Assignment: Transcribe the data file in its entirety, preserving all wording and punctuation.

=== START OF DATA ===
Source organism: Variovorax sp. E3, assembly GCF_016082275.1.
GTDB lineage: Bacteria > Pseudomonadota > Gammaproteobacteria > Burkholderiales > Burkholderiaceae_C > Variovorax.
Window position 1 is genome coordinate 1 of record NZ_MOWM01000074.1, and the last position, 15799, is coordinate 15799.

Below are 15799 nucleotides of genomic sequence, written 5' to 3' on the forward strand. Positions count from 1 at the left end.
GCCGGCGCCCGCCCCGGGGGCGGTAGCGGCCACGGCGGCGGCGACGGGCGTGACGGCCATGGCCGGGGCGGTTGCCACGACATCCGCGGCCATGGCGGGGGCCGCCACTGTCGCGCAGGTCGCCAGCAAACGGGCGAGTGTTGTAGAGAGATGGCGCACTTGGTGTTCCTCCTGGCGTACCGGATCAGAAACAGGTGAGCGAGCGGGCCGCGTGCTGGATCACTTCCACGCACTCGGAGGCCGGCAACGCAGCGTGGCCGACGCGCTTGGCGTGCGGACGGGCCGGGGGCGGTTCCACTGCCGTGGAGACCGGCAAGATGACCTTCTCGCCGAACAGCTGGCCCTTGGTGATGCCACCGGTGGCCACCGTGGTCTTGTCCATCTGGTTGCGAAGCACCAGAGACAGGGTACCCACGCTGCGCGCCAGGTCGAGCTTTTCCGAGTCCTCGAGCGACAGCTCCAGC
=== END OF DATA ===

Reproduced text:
Source organism: Variovorax sp. E3, assembly GCF_016082275.1.
GTDB lineage: Bacteria > Pseudomonadota > Gammaproteobacteria > Burkholderiales > Burkholderiaceae_C > Variovorax.
Window position 1 is genome coordinate 1 of record NZ_MOWM01000074.1, and the last position, 15799, is coordinate 15799.

Below are 15799 nucleotides of genomic sequence, written 5' to 3' on the forward strand. Positions count from 1 at the left end.
GCCGGCGCCCGCCCCGGGGGCGGTAGCGGCCACGGCGGCGGCGACGGGCGTGACGGCCATGGCCGGGGCGGTTGCCACGACATCCGCGGCCATGGCGGGGGCCGCCACTGTCGCGCAGGTCGCCAGCAAACGGGCGAGTGTTGTAGAGAGATGGCGCACTTGGTGTTCCTCCTGGCGTACCGGATCAGAAACAGGTGAGCGAGCGGGCCGCGTGCTGGATCACTTCCACGCACTCGGAGGCCGGCAACGCAGCGTGGCCGACGCGCTTGGCGTGCGGACGGGCCGGGGGCGGTTCCACTGCCGTGGAGACCGGCAAGATGACCTTCTCGCCGAACAGCTGGCCCTTGGTGATGCCACCGGTGGCCACCGTGGTCTTGTCCATCTGGTTGCGAAGCACCAGAGACAGGGTACCCACGCTGCGCGCCAGGTCGAGCTTTTCCGAGTCCTCGAGCGACAGCTCCAGC